Chevy Helps Virginia Landfill Heat Hospital with Methane Gas

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Chevy Helps Virginia Landfill Heat Hospital with Methane Gas

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Monday, January 9, 2012 - 11:30am

Rockingham Memorial Hospital in Harrisonburg, Va. is heating part of its facility with methane gas pumped in from a county landfill, effectively reducing carbon-based greenhouse gas emissions along the way.  Chevrolet is supporting the project by buying a portion of those emission reductions.

This initiative takes methane gas usually released into the atmosphere during trash decomposition and turns it into energy for the hospital. Chevrolet has embraced this project as part of its carbon-reduction commitment.

Since methane’s greenhouse gas impact on the atmosphere is 21 times worse than that of the same amount of carbon dioxide, Rockingham County Landfill has turned this waste gas into a beneficial energy resource. See how it’s done by watching the video above.

The hospital burns the landfill gas in its boilers as a substitute for natural gas, generating steam to heat the facility’s hot water, sterilize surgical instruments and provide space heat in the winter.  Chevrolet will be purchasing carbon credits from about half of the gas generated by the landfill in 2012, 2013 and 2014.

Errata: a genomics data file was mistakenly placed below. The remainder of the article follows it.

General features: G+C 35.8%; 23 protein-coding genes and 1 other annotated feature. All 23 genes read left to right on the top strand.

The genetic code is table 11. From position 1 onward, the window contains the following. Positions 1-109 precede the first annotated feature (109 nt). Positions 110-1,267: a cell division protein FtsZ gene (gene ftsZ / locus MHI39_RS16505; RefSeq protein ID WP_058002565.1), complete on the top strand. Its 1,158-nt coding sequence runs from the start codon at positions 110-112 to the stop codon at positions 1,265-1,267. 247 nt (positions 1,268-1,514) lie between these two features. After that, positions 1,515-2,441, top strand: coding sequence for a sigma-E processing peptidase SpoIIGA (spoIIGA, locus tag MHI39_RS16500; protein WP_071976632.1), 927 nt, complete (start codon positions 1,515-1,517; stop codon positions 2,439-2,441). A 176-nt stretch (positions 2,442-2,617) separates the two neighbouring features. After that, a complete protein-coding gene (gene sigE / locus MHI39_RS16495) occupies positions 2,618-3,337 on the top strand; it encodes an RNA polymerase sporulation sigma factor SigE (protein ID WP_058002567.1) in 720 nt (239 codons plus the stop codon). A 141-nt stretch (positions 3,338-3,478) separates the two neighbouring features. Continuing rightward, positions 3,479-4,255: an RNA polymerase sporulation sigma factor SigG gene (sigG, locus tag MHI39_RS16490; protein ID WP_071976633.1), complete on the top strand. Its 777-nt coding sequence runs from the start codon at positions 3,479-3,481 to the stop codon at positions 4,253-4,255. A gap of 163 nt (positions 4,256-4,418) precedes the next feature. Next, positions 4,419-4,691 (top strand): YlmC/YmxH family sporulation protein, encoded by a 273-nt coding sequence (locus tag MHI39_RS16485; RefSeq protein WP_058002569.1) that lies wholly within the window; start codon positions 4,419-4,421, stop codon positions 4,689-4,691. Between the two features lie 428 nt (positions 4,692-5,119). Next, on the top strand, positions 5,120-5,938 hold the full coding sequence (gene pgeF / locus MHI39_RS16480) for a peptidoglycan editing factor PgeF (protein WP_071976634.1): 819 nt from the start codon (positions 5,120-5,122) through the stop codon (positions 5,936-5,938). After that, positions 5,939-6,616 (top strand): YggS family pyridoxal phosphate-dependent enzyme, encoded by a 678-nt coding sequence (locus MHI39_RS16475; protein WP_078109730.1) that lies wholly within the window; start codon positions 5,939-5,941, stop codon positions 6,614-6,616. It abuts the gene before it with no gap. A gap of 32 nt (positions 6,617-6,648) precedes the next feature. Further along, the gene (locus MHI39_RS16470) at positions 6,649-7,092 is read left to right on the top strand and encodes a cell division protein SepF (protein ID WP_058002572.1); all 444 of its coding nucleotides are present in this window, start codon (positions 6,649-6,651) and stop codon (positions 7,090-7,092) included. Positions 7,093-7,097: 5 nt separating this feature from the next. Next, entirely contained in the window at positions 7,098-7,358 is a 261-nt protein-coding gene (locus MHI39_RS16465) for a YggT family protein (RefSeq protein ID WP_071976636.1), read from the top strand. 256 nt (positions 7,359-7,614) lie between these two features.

Chevrolet recently announced it is committed to preventing up to 8 million metric tons of carbon dioxide from entering the air during the next five years.  The total carbon-reduction goal for all its projects is estimated to equal the 2011 emissions created from driving the 1.9 million vehicles Chevrolet expects to sell in the United States between Nov. 18, 2010 and Dec. 31, 2011.

Actual carbon reductions from Rockingham and other Chevrolet projects will take place over the next five years. They must be reviewed, validated and verified before the investments are completed. 

Learn more about Chevy’s carbon-reduction initiative and contribute yourself by planting a virtual tree on your Facebook wall. For each tree planted, Chevrolet, in partnership with the National Forest Foundation, will plant a real tree in a U.S. forest next year, up to 175,000 total trees.

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